WORK IN PROGRESS
LISA EDELSTEIN ON PERSONAL GROWTH AND HEALTHY LIVING
BY BONNIE SIEGLER
Lisa Edelstein isn’t the doctor she portrayed for seven years on the popular TV drama House, and she is not the divorced, middle-aged woman she currently depicts in Bravo’s Girlfriends’ Guide to Divorce. Yet, Edelstein does possess the feisty, independent streak both on-screen characters possess.
“To be this age , and playing the lead of a romantic dramedy—Abby McCarthy—who is allowed to be sexual and even sexy. A character who is well dressed, engaged in the world, cel- ebrated, and on a road of self-discovery,” relates the actress and playwright. “All these things didn’t exist when I started in this industry. The show is about a woman in mid-life whose life is suddenly and radically changing.”
Edelstein’s passion for change led to her 2014 marriage. “Every new phase of life is born out of accomplishments and rife with new challenges. I try and stay willing to participate with energy and focus, with joy for what I do and with a ton of gratitude for still being here.”
Edelstein grew up in a traditional Jewish family, but began to make her own distinctive choices early on. Thirty-seven years ago, she embraced vegetarianism—never to look back. “My hus- band is vegetarian-ish,” she says with a big smile. “He does it for a while, then reverts back to eating a broader diet. Then he does it again. At home, we are vegetarian.”
Throughout her life, Edelstein has been in forward motion, giving credit to and remembering some of her early childhood influences. One was her love for animals. “I was raised in a kosher household, the rules of which don’t apply much to me anymore as I don’t eat any animal. What it did leave me with was a deeply felt superstition that nothing I don’t believe in eating should touch my dishes and cookware. It is slightly crazy, I admit, but it’s important to me.”
So, while her on-screen characters might display stressed out days and nights, Lisa in real life is a committed vegetarian who finds happiness in life’s daily routines and a simple nighttime ritual of “a hot bath and washing my face slowly—sometimes I read. I just try and slow down.”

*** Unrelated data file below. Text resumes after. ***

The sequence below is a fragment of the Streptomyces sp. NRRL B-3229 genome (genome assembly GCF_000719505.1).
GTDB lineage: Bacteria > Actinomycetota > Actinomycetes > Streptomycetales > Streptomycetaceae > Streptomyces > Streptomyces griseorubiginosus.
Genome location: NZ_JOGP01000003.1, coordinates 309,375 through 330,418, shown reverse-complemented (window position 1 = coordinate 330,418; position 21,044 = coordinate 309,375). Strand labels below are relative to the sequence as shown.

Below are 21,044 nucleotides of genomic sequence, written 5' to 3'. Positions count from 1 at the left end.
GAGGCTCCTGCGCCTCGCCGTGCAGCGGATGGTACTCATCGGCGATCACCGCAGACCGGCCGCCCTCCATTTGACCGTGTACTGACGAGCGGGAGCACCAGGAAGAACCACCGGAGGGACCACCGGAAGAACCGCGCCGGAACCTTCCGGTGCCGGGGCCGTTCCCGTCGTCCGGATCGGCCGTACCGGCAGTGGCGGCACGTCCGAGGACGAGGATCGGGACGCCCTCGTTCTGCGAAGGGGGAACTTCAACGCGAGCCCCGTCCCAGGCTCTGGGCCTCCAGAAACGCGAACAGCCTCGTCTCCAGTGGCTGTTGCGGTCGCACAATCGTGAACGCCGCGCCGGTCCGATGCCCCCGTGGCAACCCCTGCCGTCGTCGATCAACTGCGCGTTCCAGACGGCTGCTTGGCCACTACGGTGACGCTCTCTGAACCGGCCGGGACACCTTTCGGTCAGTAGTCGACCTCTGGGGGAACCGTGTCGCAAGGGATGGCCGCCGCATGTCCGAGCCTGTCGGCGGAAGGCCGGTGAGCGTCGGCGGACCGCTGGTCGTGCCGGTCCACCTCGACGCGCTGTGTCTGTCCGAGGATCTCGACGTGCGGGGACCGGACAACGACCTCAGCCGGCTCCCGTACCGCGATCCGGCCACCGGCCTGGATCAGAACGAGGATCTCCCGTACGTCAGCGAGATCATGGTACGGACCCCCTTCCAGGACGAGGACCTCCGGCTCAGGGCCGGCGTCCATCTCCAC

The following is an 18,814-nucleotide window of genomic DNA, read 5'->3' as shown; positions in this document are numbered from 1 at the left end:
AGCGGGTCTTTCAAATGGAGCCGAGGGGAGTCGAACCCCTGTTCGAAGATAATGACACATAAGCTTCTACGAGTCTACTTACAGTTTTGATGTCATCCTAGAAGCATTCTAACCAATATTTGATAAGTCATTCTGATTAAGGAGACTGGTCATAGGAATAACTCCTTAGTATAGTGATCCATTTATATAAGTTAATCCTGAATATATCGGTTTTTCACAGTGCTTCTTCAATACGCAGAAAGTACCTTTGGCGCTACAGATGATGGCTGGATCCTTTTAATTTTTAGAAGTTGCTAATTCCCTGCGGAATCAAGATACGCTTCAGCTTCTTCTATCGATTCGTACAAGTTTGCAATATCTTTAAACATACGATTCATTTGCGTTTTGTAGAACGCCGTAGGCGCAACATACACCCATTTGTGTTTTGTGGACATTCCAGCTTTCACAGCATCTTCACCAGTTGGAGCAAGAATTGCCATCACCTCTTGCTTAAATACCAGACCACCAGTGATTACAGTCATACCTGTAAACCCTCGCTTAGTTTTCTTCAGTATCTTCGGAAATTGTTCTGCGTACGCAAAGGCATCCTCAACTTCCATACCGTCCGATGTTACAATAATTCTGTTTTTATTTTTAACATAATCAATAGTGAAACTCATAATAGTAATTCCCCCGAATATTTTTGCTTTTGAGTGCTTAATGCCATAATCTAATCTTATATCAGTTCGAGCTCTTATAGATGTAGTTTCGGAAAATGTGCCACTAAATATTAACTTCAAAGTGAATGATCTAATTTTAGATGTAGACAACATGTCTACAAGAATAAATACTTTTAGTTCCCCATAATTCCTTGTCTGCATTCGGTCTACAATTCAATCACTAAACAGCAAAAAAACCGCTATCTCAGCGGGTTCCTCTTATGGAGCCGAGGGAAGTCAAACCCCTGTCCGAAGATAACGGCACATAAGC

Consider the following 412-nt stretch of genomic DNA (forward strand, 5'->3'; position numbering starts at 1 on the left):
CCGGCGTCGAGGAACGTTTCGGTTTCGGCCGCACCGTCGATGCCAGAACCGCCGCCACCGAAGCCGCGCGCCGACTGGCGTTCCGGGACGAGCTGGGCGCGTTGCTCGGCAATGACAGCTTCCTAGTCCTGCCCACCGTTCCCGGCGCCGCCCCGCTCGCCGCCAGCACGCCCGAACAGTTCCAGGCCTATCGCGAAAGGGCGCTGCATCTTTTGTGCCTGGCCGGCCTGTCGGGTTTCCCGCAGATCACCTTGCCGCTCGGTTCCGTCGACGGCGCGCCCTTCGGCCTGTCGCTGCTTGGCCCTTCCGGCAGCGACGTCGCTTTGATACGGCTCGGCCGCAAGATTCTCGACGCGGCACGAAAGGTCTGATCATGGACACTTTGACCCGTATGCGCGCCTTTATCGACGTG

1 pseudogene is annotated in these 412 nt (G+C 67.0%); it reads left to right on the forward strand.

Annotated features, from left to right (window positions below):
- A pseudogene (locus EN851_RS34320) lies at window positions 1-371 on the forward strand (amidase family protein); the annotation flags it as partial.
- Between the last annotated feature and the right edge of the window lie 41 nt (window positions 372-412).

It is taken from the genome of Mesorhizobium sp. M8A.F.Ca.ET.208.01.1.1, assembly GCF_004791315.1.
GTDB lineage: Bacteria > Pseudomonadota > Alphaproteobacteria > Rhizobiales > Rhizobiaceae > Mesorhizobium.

She doesn’t seek out fad diets or the newest and craziest workout to keep her figure in check. This actress likes taking over her Los Angeles kitchen and creating meals with some of her favourite spices.
“I like playing around with spices and flavors. I love a good cookbook for inspiration. I tend to lean towards Asian flavors—lemongrass, star anise, ginger, curry—but it changes with my mood. Ginger, which is healing in many ways, is delicious. As a vegetarian, the willingness to explore is really important. It makes for a more diverse diet.”
Lisa takes her own and her family’s health seriously; however, she’s not fanatical about it. “I’m the cook at home, although I’ve been off working this last year.” Admittedly, this will make her a rusty chef when she takes up kitchen residence again.
Preferring to get her daily intake of vitamins through nutritional eating, Lisa avoids cane sugar and processed foods, opting for whole, organic ingredients. Go-to snacks include “carrots and hummus, rice crackers and raw almond butter, and always fresh fruit.” In her home, nutritional staples are greens of all kinds, yams and sweet potatoes, legumes, squash, tofu, tempeh, miso.
“I recently flew home for five days and my husband got the flu. I made him my favourite vegetarian version of Jewish chicken soup—spicy Thai lemongrass curry soup. It cures everything!”
Even though Lisa has an eye-popping figure that looks as good in jeans and a tee as in a designer gown, the actress surprisingly does not go for extended periods of rigorous exercise anymore. Edelstein doesn’t need a flashy exercise trend or two to keep herself content and on an even keel. While she was an ashtanga yoga devotee for many years, Lisa now states, “As I got older it became a bit too hard on my body. It’s there when I need it, in moment of stress, to just reconnect with the primary senses of movements and breath.”
Nowadays, Lisa keeps it short. “Usually between 35–40 minutes because I find that if I work too hard, I have a set-back. I have to recognize pain as the warning it was meant to be and not as something to push through anymore.”
Life has come together very nicely for this former New York City party girl who displays a sincere, sensitive confidence, mixed with intelligent fragility and thoughtfulness, with an acceptance of life’s contradictions. She still considers herself a work in progress.
“I think once you stop considering yourself a work in progress, you die. You point to one clear thing about myself and I can point you to a part of myself that contradicts it.” VM